A key constraint is the availability of airport facilities, not just landing slots, but quality maintenance, security and air traffic control
By Kyunghee Park & Jill Ward / BLOOMBERG
The investigation into the fatal crash of a Boeing Co jet from Asia’s second- largest budget airline has turned the spotlight on the ballooning growth of low-cost carriers (LCCs) in the region and the training, staff and facilities needed to support them.
Rising wealth is adding a million new Asian fliers a year, spurring entrepreneurs, full-service airlines and regional governments to try their hand in an industry notorious for price wars and outside forces that have doomed dozens of ventures.
Vietnam’s Bamboo Airways is the latest to join the market with its first flight due this month, feeding holidaymakers to the resorts of owner and property billionaire Trinh Van Quyet.
AirAsia Group Bhd will follow with a joint venture in the same country in August. Japan Airlines Ltd aims to get a medium- and long-haul budget unit up and running by 2020, while in South Korea, at least four new aspirants have applied for permits.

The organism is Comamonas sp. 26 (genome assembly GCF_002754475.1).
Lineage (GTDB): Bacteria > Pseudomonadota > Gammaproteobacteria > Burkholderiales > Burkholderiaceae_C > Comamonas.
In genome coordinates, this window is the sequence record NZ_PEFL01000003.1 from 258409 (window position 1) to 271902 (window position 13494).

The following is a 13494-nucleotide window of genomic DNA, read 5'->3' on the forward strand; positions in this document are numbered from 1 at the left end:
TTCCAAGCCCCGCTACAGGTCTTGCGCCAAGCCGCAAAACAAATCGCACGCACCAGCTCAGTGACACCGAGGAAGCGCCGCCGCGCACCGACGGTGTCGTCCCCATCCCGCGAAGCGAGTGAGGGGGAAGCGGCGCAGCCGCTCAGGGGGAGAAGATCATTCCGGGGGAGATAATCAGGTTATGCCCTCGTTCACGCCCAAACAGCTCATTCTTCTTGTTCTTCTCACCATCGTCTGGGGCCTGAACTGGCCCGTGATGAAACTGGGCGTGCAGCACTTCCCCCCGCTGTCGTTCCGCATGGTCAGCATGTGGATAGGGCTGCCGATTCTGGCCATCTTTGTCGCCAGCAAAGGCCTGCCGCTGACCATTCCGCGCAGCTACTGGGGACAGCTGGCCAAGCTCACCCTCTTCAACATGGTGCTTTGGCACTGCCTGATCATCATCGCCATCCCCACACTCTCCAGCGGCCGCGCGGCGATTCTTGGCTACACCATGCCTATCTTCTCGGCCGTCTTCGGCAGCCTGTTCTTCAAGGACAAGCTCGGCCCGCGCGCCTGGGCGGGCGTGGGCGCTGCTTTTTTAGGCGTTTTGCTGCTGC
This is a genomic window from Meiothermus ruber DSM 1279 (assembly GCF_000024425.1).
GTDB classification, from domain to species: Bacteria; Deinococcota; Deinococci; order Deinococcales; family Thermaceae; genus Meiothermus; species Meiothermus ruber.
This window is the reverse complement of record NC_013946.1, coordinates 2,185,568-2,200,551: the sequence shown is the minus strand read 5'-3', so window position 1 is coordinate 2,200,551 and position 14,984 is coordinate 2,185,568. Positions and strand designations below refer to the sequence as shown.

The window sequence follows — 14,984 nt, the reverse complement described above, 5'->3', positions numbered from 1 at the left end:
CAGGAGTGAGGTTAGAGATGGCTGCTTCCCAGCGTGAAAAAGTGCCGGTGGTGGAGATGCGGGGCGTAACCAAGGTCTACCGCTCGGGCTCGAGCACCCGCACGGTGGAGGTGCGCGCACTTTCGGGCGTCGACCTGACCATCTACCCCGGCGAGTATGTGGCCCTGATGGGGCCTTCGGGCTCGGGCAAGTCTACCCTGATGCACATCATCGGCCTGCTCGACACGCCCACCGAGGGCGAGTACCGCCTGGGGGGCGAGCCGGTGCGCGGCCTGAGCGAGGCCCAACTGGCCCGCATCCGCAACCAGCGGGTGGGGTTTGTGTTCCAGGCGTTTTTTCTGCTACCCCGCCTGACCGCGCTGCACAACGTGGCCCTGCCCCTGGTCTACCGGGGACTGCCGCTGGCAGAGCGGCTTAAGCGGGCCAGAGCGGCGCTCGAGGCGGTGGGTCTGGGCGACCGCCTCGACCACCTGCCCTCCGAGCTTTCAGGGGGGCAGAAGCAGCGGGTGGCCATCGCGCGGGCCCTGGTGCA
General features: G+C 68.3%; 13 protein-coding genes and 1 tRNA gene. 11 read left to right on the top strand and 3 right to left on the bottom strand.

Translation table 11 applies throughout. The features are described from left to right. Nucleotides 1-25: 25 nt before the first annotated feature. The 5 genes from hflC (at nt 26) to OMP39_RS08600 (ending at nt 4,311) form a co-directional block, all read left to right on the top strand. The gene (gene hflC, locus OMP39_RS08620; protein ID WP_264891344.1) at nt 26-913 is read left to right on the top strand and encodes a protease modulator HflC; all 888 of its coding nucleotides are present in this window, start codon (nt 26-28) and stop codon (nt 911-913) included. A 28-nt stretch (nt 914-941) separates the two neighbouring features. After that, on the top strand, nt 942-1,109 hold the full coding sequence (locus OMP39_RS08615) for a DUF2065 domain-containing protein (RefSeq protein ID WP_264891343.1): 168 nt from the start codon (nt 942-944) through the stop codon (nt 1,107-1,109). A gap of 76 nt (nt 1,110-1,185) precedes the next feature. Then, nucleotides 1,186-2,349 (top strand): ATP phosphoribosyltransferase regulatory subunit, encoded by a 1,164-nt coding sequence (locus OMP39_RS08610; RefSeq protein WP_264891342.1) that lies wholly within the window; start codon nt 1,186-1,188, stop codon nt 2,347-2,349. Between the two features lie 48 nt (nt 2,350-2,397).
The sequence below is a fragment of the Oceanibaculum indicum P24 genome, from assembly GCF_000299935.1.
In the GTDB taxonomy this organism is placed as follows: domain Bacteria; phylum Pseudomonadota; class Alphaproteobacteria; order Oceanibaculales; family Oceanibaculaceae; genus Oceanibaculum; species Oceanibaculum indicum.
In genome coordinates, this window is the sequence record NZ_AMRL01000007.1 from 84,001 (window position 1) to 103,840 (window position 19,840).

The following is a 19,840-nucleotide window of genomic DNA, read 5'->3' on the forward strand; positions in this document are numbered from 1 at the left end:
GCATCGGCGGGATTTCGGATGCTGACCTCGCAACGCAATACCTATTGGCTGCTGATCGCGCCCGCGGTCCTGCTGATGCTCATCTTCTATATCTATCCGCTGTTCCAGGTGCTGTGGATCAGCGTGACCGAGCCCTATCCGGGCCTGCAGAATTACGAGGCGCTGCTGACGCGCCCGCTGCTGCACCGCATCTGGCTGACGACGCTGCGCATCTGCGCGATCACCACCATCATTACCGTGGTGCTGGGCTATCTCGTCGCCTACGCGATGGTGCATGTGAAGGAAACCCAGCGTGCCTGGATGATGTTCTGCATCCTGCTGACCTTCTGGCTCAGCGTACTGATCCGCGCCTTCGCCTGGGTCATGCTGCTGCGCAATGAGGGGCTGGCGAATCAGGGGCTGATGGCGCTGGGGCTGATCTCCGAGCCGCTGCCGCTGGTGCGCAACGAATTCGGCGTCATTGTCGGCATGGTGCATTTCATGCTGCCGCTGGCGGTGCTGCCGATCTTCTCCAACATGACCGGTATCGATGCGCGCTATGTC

New, longer-range and fuel-efficient planes are encouraging more routes. But the loss of Lion Air flight 610 last month in Indonesia, and a preliminary accident report that criticised the carrier’s safety and maintenance regimes without identifying the cause of the crash, has highlighted some of the factors that make the commercial operation of no-frills airlines so precarious. Potential growth in Asia is huge.
LCCs accounted for close to 55% of all seats within South-East Asia so far this year and more than 60% in South Asia. Yet, some of the biggest markets in the region are just getting going.
China got its first no-frills airline — Spring Airlines Co Ltd — in 2005, and Japan and South Korea are also now embracing the trend.
Here are five key factors Asia’s LCCs must navigate to succeed in luring Asia’s growing army of fliers.
With the list price of a new 737 Max starting at around US$100 million (RM418 million), strong financing and deep pockets are a must for setting up an airline. Most budget carriers are either backed by the fortune of an existing business, such as Trinh’s property empire, or are affiliates of a full-service carrier, like Singapore Airlines Ltd’s Scoot.